I’d not have it any other way: on the road the V12 Vantage and Rapide are wonderful cars, and for very different reasons quite the best Aston makes, but around a slippery Silverstone the Vantage was comically twitchy and the Rapide clearly far removed from its comfort zone. But the racers seemed born for such an environment, largely because they were.
Its not something racing drivers like to talk about because it suits them for you to believe that only the divinely gifted can conduct a racing car at speed, but the truth is cars like this are far easier to drive than their road-going relatives. This is not as surprising as it sounds. While road cars skitter and slide about on tyres with a life expectancy measurable in months or even years, race car rubber has to survive only a matter of minutes and the differences are every bit as big as that suggests.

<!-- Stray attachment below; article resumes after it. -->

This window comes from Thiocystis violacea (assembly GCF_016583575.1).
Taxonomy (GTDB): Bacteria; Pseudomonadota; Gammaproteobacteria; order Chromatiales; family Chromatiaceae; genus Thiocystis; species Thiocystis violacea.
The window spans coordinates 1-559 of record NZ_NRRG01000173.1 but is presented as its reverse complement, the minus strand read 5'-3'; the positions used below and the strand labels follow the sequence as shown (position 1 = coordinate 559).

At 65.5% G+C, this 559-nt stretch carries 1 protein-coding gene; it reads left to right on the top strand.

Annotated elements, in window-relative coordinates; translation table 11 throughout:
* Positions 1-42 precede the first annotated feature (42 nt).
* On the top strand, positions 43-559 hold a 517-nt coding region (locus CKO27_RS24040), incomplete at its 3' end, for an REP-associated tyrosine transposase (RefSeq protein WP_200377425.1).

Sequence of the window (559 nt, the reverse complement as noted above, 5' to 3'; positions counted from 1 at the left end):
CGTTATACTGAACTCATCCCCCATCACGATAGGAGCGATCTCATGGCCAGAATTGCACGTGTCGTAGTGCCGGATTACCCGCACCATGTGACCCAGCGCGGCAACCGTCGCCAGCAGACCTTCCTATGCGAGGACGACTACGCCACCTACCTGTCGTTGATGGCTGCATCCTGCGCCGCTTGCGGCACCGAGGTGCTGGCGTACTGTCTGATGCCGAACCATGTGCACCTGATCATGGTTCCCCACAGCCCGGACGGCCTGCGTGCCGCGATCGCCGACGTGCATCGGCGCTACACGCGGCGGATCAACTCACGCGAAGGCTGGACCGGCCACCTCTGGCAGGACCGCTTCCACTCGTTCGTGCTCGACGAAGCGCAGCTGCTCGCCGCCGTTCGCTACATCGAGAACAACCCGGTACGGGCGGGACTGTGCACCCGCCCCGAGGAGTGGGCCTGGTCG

True, the race Astons are more intimidating because they look mean and make lots of noise, but once you’re up to speed not only do they offer a precision you’d not recognise in the road versions but also revel in quite outrageous driving behaviour. Around Silverstone’s National circuit you could flick the race Vantage left into Maggoffs, which even on wets is nearly flat, and while its still cranked over in the corner mash the brakes to slow it for the sharp right at Beckeffs. If you’d tried that in the road car you’d probably leave the county.
These road Astons are among the best in the company’s history, their racing equivalents perfect for gentleman drivers who want user-friendly longdistance racers. Both breeds are brilliant, both have Aston Martin badges on their noses. There the similarities end.